In preferred embodiments, the active oxygen providing source is perborate. Other suitable oxidants than perborate which react with compounds of formula I to cause excitation of a chemiluminescence precursor so that it emits light in a chemiluminescence reaction are peroxides, e.g. hydrogen peroxide, endoperoxides, and peracids, as well as oxidizer producing enzymes.
More in particular, instead of oxidase systems, (proto)porphyrins of the formula I can be used as triggers of the chemiluminescence of luminol-type perborate solutions. Further, these solutions normally comprise an enhancer, e.g. a transition metal complex, preferably an iron-complex, such as a Fe-EDTA complex. However, the presence of a transition metal complex as an enhancer is not necessary or essential. Chelators such as deferrioxamine or ethylene diamine tetraacetic acid are added as stabilizer for mixtures of luminescence precursor and oxidizer.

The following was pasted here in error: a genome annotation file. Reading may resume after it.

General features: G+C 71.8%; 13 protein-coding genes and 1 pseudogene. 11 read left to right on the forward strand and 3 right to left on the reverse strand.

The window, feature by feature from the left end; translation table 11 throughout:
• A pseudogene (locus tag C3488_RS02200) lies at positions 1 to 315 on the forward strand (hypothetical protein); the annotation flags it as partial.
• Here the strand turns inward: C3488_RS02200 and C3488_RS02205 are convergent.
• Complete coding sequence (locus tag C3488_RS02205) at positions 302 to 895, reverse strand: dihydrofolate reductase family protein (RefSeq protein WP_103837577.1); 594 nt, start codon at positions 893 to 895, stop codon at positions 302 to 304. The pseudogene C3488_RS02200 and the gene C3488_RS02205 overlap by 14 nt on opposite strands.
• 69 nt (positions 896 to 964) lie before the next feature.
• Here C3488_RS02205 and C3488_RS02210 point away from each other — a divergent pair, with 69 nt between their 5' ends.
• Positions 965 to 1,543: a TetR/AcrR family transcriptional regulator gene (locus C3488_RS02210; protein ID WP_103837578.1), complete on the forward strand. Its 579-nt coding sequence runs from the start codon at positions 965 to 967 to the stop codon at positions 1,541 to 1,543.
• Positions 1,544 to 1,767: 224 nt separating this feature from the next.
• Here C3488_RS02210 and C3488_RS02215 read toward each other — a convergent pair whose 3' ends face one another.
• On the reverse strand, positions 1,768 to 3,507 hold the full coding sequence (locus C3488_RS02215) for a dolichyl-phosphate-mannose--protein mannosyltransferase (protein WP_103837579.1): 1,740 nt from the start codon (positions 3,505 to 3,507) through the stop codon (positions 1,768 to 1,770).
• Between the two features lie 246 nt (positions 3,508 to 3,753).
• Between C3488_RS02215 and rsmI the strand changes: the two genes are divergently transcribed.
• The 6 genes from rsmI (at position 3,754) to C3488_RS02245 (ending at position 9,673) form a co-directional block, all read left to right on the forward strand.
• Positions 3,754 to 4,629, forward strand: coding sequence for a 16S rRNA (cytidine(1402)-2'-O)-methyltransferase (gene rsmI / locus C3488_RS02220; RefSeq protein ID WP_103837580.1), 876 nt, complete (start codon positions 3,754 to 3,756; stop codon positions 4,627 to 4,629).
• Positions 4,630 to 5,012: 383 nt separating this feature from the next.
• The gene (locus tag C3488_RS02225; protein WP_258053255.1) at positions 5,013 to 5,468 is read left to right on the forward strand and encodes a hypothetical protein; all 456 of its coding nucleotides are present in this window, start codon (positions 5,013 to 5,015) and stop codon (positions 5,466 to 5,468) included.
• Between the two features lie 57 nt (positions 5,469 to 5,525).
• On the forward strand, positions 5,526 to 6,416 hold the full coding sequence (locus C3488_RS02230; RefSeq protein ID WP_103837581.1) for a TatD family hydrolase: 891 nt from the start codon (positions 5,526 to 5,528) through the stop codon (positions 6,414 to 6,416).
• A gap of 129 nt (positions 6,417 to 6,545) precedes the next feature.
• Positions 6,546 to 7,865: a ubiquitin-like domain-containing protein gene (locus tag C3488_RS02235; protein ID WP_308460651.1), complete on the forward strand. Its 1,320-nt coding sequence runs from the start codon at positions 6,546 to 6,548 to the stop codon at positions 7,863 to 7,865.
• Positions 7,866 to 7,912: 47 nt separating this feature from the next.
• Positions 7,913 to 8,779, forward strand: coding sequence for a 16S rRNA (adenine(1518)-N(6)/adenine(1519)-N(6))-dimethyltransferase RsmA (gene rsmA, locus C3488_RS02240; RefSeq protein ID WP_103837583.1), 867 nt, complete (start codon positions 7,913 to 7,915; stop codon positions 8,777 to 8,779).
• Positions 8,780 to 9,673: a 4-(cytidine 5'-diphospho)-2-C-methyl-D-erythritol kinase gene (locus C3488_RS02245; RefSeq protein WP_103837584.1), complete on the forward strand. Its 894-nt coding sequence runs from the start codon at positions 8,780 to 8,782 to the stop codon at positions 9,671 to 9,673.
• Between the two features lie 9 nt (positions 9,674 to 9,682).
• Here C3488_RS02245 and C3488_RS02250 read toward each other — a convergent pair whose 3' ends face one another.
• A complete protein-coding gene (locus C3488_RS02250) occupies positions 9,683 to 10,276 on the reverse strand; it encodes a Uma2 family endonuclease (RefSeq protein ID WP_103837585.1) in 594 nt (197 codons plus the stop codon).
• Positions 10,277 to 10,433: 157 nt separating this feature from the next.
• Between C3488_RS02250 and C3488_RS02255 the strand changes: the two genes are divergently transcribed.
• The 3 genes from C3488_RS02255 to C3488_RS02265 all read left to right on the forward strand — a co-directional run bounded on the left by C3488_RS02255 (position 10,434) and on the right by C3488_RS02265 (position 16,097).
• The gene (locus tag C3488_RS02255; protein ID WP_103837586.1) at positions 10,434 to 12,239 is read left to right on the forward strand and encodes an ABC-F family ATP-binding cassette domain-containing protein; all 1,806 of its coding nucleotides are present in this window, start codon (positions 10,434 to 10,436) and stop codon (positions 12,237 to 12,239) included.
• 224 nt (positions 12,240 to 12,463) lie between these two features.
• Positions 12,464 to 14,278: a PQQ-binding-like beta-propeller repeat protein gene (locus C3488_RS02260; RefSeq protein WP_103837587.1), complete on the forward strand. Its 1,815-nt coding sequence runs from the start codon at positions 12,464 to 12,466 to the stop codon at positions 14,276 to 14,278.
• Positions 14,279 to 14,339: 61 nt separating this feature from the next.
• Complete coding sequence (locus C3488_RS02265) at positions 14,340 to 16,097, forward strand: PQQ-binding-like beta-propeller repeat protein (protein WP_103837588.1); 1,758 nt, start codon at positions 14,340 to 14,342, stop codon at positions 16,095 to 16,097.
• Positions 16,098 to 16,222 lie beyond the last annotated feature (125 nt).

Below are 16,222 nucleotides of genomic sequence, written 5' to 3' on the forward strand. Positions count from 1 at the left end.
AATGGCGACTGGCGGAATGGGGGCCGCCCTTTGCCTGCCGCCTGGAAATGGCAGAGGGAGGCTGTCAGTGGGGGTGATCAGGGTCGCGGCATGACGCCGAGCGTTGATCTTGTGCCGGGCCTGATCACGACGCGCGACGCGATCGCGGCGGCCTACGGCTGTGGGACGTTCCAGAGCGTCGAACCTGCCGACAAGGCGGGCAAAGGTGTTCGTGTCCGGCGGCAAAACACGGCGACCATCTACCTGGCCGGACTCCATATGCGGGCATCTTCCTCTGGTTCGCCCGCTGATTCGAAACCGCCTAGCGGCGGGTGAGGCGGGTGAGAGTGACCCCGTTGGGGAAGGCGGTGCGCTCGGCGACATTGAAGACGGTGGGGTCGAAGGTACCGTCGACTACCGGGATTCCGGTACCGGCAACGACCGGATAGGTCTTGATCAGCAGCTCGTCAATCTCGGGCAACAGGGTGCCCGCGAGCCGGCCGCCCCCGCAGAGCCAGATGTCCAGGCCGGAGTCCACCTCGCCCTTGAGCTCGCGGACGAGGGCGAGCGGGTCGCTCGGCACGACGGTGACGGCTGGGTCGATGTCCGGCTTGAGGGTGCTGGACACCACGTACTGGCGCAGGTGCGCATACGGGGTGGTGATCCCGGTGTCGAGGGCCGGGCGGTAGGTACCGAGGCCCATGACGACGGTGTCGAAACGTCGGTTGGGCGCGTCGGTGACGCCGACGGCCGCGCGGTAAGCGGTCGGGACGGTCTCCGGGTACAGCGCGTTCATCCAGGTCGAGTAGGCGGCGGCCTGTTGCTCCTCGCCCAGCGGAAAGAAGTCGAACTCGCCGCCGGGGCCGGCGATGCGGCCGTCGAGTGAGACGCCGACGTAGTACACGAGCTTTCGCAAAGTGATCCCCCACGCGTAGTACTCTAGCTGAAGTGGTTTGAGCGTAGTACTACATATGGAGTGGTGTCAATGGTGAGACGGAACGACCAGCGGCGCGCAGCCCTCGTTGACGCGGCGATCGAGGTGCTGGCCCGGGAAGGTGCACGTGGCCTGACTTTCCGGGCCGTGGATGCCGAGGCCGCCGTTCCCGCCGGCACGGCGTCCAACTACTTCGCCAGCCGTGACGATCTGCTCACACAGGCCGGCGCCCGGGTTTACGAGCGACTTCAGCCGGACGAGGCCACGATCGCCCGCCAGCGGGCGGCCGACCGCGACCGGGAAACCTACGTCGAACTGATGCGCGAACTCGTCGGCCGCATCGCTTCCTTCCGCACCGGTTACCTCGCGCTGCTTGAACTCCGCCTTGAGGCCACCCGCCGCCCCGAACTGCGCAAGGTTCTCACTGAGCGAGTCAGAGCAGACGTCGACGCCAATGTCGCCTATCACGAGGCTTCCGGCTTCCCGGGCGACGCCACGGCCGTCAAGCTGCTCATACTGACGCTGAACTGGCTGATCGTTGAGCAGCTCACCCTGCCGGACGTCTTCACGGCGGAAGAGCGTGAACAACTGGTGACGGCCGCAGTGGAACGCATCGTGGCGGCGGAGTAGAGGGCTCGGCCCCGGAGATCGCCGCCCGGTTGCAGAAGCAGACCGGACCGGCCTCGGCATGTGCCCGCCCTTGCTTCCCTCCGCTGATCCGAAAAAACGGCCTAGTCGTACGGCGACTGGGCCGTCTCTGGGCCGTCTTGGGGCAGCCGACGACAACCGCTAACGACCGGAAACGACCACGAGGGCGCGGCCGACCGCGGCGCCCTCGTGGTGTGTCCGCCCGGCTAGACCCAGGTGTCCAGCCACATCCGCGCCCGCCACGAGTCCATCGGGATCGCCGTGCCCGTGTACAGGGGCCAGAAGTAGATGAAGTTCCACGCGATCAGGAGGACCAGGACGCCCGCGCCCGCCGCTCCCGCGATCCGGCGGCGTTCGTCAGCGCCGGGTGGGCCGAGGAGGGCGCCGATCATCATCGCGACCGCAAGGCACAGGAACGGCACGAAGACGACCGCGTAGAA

The composition of the invention normally incorporates a buffer. Preferably, a borate buffer is used, because of its buffering capacity around pH 10.3. However, other buffers showing a comparable buffer capacity in the pH range of about 9.5-12, and preferably of about 10-11, may be used, as well. Suitable buffering substances are phosphate buffers, tris(hydroxymethyl)aminomethane, carbonate buffers and borate buffers.
It is found that the light output observed is dependent on the presence of perborate and can be made dependent on the concentration of the porphyrin.
The introduction of porphyrins leading to an increase in light output of luminol-dependent oxidase luminescence in the presence of perborate can be employed in immunoassay procedures, chemiluminescent detection of oxidase labeled nucleotide probes or in general any chemiluminescent oxidase system designed to detect an analyte wherein a specific binding pair ligand is coupled with an enzymatic or substrate tracer.